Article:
ncaa-football-logoLast week I took a look at the proposed rule changes for the 2013 college football season.  As those of you who read the article can probably recall, I wasn’t a fan of many of the major changes that were proposed.  That doesn’t mean that I think the rules of college football are perfect; while I do think the rules of the game are good as they stand, there are some changes that could be made to make the game even better.  Today I propose a few of my own rule changes and talk about how they would improve the game.

Advancing Onside Kicks

The first rule I would like to see changed concerns what occurs when the kicking team recovers an onside kick.  As the rule currently stands, the kicking team may not advance any kickoff that they recover, if the ball has gone the minimum ten yards the kicking team will take possession at the point where they recovered the ball while the receiving team may obviously advance any kickoff which they recover.  The current rule creates an imbalance between the two teams in the case of kickoffs, or any free kick.  The rules of a free kick consider any ball that goes at least 10 yards to up for grabs, able to be recovered by either team, yet what a team may do with the ball after recovery depends on whether they were the kicking or receiving team.  By allowing the kicking team to advance the ball this would even out this rule disparity.

This rule change wouldn’t have a giant impact on the game as onside kicks are rare.  In the 2011 season Division I-A college teams only attempted about 600 onside kicks, slightly less than one per game.  Of those 600 onside kicks, only 31% are recovered by the kicking team, in other words one every three games.  The number of times that this new rule would matter would be even less as most onside kicks end up in the middle of a pile of players where there is no chance for either team to advance the ball.  Still, every now and then a team will execute a perfect onside kick that gives them the opportunity to advance the ball.  Such a kick occurred in the 2009 game between Michigan State and Central Michigan where Central Michigan trailed by 1 with 30 seconds left.  CMU executed one of the most perfect onside kicks, a high hopper that a CMU player snagged virtually in-stride along the sideline and then took off with for another 20 yards.  Unfortunately the rule did not reward Central Michigan for this amazingly well executed kick, giving them the ball at the same point as if they had dug it out of the bottom of the pile.  Central Michigan would go on to win the game so that ruling didn’t impact the outcome of the game but teams who can execute kicks like that should be rewarded.  Check out the impressive kick by CMU in the video below, fast forward to the 1:55 mark.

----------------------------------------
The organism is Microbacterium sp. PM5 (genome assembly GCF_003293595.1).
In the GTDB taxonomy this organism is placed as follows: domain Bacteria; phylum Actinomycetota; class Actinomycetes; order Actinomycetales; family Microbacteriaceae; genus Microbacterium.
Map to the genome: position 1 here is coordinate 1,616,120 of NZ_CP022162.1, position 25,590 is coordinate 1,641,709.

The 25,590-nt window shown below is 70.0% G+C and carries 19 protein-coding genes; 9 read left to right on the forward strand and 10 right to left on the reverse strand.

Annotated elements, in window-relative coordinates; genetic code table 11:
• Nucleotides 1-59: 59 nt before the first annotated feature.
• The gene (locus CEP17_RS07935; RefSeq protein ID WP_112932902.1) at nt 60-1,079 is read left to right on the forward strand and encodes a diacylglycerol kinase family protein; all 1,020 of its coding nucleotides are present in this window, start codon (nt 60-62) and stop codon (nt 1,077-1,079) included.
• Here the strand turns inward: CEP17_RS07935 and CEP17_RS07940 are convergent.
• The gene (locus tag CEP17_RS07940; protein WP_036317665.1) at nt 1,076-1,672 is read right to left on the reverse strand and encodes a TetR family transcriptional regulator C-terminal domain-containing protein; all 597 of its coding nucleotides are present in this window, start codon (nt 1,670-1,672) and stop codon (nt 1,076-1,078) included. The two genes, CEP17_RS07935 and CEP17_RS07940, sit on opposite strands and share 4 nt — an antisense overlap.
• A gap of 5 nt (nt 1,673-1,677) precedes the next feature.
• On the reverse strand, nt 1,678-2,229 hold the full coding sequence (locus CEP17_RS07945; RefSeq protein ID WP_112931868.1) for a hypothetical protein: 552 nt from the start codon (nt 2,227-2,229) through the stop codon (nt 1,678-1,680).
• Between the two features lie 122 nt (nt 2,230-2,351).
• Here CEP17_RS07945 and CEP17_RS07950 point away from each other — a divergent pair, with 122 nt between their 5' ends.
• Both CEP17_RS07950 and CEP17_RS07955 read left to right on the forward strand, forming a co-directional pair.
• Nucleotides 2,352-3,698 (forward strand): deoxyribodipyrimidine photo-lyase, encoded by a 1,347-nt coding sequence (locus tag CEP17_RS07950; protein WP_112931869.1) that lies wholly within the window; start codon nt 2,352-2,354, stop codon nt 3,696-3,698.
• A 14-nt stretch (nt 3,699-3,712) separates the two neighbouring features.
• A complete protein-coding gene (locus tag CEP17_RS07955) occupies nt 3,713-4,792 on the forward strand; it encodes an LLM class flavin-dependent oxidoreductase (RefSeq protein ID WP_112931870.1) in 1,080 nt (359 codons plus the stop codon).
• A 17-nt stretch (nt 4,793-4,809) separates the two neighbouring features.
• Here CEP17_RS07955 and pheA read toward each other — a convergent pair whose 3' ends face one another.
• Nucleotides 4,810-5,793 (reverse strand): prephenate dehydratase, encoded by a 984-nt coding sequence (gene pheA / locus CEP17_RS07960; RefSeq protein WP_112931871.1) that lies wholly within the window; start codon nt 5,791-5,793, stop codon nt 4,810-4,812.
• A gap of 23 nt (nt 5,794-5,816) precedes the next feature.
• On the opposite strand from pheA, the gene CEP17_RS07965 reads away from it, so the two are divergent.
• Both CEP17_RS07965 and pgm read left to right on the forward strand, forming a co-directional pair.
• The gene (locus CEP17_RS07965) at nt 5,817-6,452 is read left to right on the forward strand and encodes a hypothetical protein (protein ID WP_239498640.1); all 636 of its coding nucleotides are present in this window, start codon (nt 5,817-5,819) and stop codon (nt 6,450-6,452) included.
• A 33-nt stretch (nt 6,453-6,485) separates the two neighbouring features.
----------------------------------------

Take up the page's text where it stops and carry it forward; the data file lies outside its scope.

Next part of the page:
Number of Challenges